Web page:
So let's get this straight. First, how one feels about their country is not the same feeling as how they feel about it's military members. Second, loving one's country is not required for citizenship. Thoughts and feelings are not compulsory in this country. We get to disagree with each other. We get to be upset about things our government is doing, and we get to show our disagreement through speech, protest, assemblies, and by sitting down when everyone else is standing up. 

To exercise this freedom is not a heretical denial of patriotism, it is rather, a faithful expression of it. 

Tuesday, August 12, 2014

Dear Hollywood: Please Leave Your Sunglasses at Home

I don't usually cry that often. Rarely for people I've never met. Last night, and again this morning, I cried for Robin Williams. 

Aladdin, Mrs. Doubtfire, Good Will Hunting, The Birdcage, Awakenings, even Happy Feet - his ability to tell stories is unmatched. 

But his character in Dead Poets Society, John Keating, changed my life. He spoke to me in ways for which words are insufficient. Into my small town world of conformity and limited possibility as a teenager, came this remarkable teacher who taught his students that their passions mattered, that their dreams mattered, that they had the ability to love and be loved. Keating had courage, he had a joie de vivre that inspired a bunch of 1950s teenage boys to sneak out of their dorms in the middle of the night to read poetry, of all things. 

He's probably at least 60% of the reason I was an English major. 

Keating told his students, "We don't read and write poetry because it's cute. We read and write poetry because we are members of the human race, and the human race is filled with passion. Medicine, law, business, engineering - these are all noble pursuits, and necessary to sustain life. But poetry, beauty, romance, love - these are what we stay alive for." 

In the end, like the powers of conformity beat John Keating down, and got him fired from his job as a teacher, so too did the powers of depression beat down an incredible man, an incredible story teller, a man who knew the full expanse - height and depth, breadth and width - of the human soul. 

And so I cry. 

I have a suggestion to make for his friends in Hollywood. Usually they wear sunglasses to a funeral to hide their tears, to hide their puffy, red eyes, so that their image can remain unscathed. But for Robin, in recognition of his depression, I think the world should see sadness. I think we should see what crying looks like. I think we should see what pain looks like. I don't think we should hide it. I think we should feel it, and know how sad we are to lose such a man in this way.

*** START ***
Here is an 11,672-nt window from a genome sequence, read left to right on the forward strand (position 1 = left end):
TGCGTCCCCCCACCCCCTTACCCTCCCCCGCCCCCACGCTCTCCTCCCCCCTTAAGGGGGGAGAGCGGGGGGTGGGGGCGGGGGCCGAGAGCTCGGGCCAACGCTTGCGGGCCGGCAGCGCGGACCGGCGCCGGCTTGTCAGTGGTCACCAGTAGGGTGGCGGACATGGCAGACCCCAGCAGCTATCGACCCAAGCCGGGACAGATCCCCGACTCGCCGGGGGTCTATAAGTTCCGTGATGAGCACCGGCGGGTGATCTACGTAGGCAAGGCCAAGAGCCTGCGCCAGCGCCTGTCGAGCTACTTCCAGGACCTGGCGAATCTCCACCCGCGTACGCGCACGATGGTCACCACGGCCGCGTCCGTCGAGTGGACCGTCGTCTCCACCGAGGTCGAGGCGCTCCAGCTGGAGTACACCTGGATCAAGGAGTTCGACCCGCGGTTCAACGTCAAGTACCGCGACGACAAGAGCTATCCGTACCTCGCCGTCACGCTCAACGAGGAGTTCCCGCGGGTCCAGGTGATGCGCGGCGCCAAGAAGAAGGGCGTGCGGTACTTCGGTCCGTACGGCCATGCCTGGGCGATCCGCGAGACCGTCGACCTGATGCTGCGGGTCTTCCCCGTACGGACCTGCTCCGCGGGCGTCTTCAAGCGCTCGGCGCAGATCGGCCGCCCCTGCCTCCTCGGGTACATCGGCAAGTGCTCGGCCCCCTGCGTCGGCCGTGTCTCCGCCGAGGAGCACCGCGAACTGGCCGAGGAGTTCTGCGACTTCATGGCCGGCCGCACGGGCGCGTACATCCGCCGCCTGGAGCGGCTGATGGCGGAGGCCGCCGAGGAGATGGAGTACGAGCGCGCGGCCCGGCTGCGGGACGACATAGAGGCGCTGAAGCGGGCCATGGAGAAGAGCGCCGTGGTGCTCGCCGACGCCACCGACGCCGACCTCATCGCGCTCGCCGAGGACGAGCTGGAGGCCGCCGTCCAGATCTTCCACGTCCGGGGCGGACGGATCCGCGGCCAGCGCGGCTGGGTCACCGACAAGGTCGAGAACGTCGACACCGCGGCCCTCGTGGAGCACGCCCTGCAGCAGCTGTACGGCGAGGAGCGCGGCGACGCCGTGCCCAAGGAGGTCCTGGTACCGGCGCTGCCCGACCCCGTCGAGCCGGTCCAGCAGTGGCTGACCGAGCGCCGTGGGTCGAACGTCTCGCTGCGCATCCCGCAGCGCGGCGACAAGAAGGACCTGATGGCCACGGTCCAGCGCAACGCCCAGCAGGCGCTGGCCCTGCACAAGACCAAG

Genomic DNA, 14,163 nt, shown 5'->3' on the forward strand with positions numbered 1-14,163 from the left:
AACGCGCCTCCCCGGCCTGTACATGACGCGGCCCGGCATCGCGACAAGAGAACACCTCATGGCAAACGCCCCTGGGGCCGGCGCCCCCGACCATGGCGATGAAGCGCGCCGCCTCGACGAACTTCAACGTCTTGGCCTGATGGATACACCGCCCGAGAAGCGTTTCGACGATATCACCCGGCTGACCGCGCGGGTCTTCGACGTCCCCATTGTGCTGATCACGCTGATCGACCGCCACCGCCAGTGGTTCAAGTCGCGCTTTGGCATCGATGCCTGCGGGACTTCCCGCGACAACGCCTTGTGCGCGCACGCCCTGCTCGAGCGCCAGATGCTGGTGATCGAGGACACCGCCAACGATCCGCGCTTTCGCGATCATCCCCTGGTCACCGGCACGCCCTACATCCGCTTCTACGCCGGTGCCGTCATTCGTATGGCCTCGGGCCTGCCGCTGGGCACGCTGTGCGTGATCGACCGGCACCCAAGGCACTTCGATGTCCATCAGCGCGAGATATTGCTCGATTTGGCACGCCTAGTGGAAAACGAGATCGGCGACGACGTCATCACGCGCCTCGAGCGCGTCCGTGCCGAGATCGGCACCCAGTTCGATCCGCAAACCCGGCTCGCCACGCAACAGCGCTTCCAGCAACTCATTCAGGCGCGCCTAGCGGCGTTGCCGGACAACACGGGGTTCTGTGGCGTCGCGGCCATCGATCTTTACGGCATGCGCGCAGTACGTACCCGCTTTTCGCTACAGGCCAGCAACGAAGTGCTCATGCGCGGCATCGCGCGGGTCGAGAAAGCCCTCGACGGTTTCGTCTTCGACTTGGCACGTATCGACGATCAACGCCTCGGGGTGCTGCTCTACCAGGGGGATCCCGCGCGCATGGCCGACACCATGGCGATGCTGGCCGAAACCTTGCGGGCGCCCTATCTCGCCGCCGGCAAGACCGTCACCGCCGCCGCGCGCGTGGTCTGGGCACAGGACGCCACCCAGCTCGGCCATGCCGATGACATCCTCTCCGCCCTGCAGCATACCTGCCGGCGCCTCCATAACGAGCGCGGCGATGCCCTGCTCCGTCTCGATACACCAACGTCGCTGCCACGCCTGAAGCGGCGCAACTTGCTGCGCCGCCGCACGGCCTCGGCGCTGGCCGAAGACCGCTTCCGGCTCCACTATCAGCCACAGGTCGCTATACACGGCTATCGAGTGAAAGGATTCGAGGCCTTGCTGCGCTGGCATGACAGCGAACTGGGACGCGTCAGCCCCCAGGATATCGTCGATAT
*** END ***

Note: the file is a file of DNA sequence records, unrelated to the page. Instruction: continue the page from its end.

I know there's a difference between clinical depression and sadness. But part of the stigma around depression is that we have some kind of fake understanding of reality, that sadness is something to avoid. But sadness, grief, loss, it's all part of the human experience. It's not something to fear, and it's not something to hide. If we try to avoid it, that only makes the stigma of depression worse.  

So Hollywood - leave the sunglasses at home. Let the world see you cry. Don't be ashamed of your humanity. Embrace it. For Robin. 

Rest in peace Mr. Williams. For your incredible life - your passion, your humor, your sensitivity, your wisdom - thank you. You will always be my Captain. 

I'm going to get a Kleenex now. 

Thursday, July 31, 2014

What if Israelis and Palestinians Followed the Golden Rule?

When you were a child, did anyone tell you to, “treat others the way you want to be treated”? I heard it. Of course, I interpreted this by thinking that if someone is treating me the way they want to be treated and they’re being mean, they must want me to be mean back to them. Right? It took me a while to get over myself about that. 

What is it about adulthood that we forget the most basic things we learned in our earliest years? 

I’ll never forget that on the night of the Columbine tragedy, President Clinton came on TV and told us that we’ve got to teach out children how to solve problems with other means than through violence. At the exact same time, American planes were dropping bombs on Kosovo. 

Now as adults, we can rationalize this, and talk about whether or not the use of force in that instance actually helped protect life. There are all kinds of complicating factors and exceptions, and it could be argued that that act of violence did prevent a greater evil. But the bottom line is that our nation was using violence to solve a problem. How can we expect kids to see that and conclude that they should never use violence to solve their problems? 

From Afghanistan to Iraq, there is sufficient evidence to at least raise the question - was it worth it? Was the fighting we did there worth the cost? Did the violence we inflicted, or the violence we suffered, actually solve anything or bring about more justice and mercy? With the rise of Isis and the return of the Taliban, I think there’s at least something to talk about. 

My heart breaks for what’s happening in Israel/Palestine right now. It’s very difficult to know what’s really going on with a lack of objective information available in our media, but whether your sympathies lie with the Israelis or Palestinians, everyone is losing right now. From the Israeli Defense Force invading Gaza, killing civilians, even children, to the Hamas rockets - no one is winning anything here. No one is gaining security. No one is gaining stability. No one is gaining freedom. Everyone is suffering. The extreme violence unleashed there is making everyone suffer. It’s not fair and it’s not going to solve anything. Neither side is treating the other the way they want to be treated. 

Paraphrasing President Jimmy Carter, we will never resolve our differences by killing each other’s children. He’s right. We’ve got to put down the guns. We’ve got to be more courageous. We’ve got to be more compassionate. We’ve got to remember the lessons of our childhood innocence, and maybe then, we can reach an adult maturity.